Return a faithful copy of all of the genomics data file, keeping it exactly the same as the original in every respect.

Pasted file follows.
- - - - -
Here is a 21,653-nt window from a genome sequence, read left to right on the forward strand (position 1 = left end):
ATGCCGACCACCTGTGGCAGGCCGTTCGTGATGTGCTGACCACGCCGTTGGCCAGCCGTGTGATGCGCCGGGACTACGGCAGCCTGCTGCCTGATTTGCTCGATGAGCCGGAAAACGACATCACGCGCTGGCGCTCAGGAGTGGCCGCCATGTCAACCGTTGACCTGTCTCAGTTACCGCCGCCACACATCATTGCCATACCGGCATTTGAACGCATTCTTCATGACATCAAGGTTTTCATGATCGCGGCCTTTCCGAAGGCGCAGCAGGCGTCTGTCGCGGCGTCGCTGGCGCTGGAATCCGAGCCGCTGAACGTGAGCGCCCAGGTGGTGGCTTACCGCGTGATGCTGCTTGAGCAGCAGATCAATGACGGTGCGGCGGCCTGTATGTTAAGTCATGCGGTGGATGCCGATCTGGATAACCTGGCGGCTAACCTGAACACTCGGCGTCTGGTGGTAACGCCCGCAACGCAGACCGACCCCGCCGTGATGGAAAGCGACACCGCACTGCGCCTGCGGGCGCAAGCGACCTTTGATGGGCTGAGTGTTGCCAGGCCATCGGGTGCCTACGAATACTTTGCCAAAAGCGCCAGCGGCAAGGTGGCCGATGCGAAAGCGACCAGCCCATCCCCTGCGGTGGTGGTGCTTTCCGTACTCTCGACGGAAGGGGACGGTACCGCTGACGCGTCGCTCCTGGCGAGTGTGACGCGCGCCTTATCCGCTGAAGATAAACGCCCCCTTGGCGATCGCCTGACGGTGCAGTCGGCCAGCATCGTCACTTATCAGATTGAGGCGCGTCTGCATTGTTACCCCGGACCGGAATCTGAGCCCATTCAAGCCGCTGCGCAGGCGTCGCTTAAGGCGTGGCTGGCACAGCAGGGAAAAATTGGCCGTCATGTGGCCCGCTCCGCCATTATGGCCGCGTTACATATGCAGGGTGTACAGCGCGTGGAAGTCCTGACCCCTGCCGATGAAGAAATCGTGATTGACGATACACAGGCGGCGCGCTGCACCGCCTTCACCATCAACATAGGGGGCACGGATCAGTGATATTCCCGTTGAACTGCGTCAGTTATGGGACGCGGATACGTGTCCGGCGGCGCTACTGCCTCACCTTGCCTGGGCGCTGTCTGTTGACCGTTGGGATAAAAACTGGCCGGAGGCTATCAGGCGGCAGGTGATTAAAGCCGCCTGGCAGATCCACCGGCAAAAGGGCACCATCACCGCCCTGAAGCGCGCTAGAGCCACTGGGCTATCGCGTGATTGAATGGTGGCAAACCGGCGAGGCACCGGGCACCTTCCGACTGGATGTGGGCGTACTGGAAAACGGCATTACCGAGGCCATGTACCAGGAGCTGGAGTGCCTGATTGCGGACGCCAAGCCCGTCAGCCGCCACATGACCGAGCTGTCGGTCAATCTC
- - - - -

Here is a 21,653-nt window from a genome sequence, read left to right on the forward strand (position 1 = left end):
ATGCCGACCACCTGTGGCAGGCCGTTCGTGATGTGCTGACCACGCCGTTGGCCAGCCGTGTGATGCGCCGGGACTACGGCAGCCTGCTGCCTGATTTGCTCGATGAGCCGGAAAACGACATCACGCGCTGGCGCTCAGGAGTGGCCGCCATGTCAACCGTTGACCTGTCTCAGTTACCGCCGCCACACATCATTGCCATACCGGCATTTGAACGCATTCTTCATGACATCAAGGTTTTCATGATCGCGGCCTTTCCGAAGGCGCAGCAGGCGTCTGTCGCGGCGTCGCTGGCGCTGGAATCCGAGCCGCTGAACGTGAGCGCCCAGGTGGTGGCTTACCGCGTGATGCTGCTTGAGCAGCAGATCAATGACGGTGCGGCGGCCTGTATGTTAAGTCATGCGGTGGATGCCGATCTGGATAACCTGGCGGCTAACCTGAACACTCGGCGTCTGGTGGTAACGCCCGCAACGCAGACCGACCCCGCCGTGATGGAAAGCGACACCGCACTGCGCCTGCGGGCGCAAGCGACCTTTGATGGGCTGAGTGTTGCCAGGCCATCGGGTGCCTACGAATACTTTGCCAAAAGCGCCAGCGGCAAGGTGGCCGATGCGAAAGCGACCAGCCCATCCCCTGCGGTGGTGGTGCTTTCCGTACTCTCGACGGAAGGGGACGGTACCGCTGACGCGTCGCTCCTGGCGAGTGTGACGCGCGCCTTATCCGCTGAAGATAAACGCCCCCTTGGCGATCGCCTGACGGTGCAGTCGGCCAGCATCGTCACTTATCAGATTGAGGCGCGTCTGCATTGTTACCCCGGACCGGAATCTGAGCCCATTCAAGCCGCTGCGCAGGCGTCGCTTAAGGCGTGGCTGGCACAGCAGGGAAAAATTGGCCGTCATGTGGCCCGCTCCGCCATTATGGCCGCGTTACATATGCAGGGTGTACAGCGCGTGGAAGTCCTGACCCCTGCCGATGAAGAAATCGTGATTGACGATACACAGGCGGCGCGCTGCACCGCCTTCACCATCAACATAGGGGGCACGGATCAGTGATATTCCCGTTGAACTGCGTCAGTTATGGGACGCGGATACGTGTCCGGCGGCGCTACTGCCTCACCTTGCCTGGGCGCTGTCTGTTGACCGTTGGGATAAAAACTGGCCGGAGGCTATCAGGCGGCAGGTGATTAAAGCCGCCTGGCAGATCCACCGGCAAAAGGGCACCATCACCGCCCTGAAGCGCGCTAGAGCCACTGGGCTATCGCGTGATTGAATGGTGGCAAACCGGCGAGGCACCGGGCACCTTCCGACTGGATGTGGGCGTACTGGAAAACGGCATTACCGAGGCCATGTACCAGGAGCTGGAGTGCCTGATTGCGGACGCCAAGCCCGTCAGCCGCCACATGACCGAGCTGTCGGTCAATCTC